I've been writing my Masters' thesis, a slim biography about my maternal great-grandmother, for three years. At first the book was mostly in my head as I struggled with structure and voice. Finally, scenes began to find their way onto paper.
During year two, I constructed a long, awkward 'spine' of a book with clunky pieces. I was still in the gathering and placing phase, and many of the pieces went off in all directions. It was such a mess! I shared it with friends who gently reflected back that yes, it was such a mess. Still, the book had come alive now, and we were in a rather obsessive relationship.
This summer, in shifts of between one and four hours of work on it every day (and dreaming about it all the time), I managed to cut and sand away the rough edges, find an internal logic, and let the story begin to shine by itself. I didn't answer all the questions I had about her, but now I could see parts of her life more clearly.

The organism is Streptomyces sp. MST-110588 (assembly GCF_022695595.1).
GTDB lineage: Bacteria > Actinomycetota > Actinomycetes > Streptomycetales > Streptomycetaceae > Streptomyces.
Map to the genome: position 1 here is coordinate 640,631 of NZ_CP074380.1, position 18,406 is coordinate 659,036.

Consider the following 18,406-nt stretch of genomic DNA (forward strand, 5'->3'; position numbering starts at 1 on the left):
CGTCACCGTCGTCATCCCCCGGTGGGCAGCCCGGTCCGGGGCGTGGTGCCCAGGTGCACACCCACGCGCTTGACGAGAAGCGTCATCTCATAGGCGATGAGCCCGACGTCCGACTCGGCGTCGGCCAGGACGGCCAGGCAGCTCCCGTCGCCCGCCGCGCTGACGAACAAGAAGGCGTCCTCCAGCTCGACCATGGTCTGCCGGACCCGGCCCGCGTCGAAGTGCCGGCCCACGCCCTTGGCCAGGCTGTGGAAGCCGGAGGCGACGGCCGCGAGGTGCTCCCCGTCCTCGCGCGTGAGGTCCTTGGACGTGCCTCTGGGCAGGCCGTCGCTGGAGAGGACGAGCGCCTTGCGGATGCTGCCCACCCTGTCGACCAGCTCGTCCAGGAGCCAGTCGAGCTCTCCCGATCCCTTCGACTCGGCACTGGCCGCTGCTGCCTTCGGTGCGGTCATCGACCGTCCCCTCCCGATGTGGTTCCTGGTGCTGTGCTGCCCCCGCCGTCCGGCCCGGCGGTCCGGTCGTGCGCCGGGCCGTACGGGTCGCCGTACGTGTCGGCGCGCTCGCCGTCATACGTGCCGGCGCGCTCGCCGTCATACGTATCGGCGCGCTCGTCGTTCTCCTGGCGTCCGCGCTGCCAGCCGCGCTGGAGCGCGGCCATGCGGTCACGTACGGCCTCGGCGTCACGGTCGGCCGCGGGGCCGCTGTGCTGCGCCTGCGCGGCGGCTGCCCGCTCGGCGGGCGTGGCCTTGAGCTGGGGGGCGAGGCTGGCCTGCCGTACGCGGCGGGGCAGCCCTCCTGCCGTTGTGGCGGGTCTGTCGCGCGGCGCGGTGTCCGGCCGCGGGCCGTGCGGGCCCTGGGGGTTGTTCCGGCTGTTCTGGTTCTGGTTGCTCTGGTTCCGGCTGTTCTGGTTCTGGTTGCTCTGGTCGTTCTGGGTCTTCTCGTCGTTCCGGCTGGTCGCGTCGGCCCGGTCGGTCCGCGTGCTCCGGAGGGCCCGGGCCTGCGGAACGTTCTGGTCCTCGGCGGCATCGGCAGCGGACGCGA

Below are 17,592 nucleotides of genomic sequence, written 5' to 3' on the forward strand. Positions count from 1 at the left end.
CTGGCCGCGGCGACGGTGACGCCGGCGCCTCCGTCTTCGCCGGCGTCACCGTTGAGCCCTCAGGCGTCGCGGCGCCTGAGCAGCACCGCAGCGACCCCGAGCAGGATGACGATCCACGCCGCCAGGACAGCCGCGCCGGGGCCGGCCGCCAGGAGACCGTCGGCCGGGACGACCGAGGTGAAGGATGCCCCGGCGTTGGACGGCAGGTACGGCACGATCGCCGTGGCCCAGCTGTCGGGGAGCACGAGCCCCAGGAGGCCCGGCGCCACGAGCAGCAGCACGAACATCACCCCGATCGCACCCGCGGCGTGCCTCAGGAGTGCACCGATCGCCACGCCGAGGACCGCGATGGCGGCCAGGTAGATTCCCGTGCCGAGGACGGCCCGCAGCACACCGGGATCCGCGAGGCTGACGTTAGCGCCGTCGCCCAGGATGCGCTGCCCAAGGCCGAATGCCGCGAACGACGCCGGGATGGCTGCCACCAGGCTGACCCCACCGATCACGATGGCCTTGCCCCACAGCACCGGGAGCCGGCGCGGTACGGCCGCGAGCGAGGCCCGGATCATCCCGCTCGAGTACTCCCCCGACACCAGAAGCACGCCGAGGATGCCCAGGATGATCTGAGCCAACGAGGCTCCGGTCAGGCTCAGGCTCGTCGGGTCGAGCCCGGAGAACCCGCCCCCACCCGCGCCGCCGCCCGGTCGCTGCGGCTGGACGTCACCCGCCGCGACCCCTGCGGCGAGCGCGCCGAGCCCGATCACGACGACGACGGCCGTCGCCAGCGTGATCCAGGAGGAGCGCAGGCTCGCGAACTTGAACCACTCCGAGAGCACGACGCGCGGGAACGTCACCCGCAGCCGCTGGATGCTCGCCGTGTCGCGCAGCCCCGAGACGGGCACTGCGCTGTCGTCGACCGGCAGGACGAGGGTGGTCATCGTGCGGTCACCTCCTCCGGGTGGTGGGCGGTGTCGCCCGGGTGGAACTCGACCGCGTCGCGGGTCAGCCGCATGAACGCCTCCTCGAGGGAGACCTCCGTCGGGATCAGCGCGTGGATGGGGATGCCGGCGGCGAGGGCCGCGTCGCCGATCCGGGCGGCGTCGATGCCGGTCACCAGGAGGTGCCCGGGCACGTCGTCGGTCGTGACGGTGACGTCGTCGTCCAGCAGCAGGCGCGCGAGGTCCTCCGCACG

I'm a month away from submitting it to the first committee for their round of edits, and I have not performed a wedding for a year. And yet. Weddings are around me, I remember them, I think about them. Here is a clipping about my great-grandmother's engagement to my great-grandfather. . .
And here is what the wedding was like:
Somewhere I have a blurry grey and white photo of the couple, but I actually think the reporter's breathless words do them better justice. A gown trimmed with Valenciennes lace! Orange blossoms on her veil! My family remembers that the wedding took place in the 'keeping room' because it was a little too chilly to hold outside. The keeping room is where dairy products were kept at a steady temperature. My guess is that the milk and butter were removed, and the room was filled with flowers.
Thank you for reading, and wish me luck on this thesis.
Here are some thoughts about weddings, writing, and the world. Enjoy.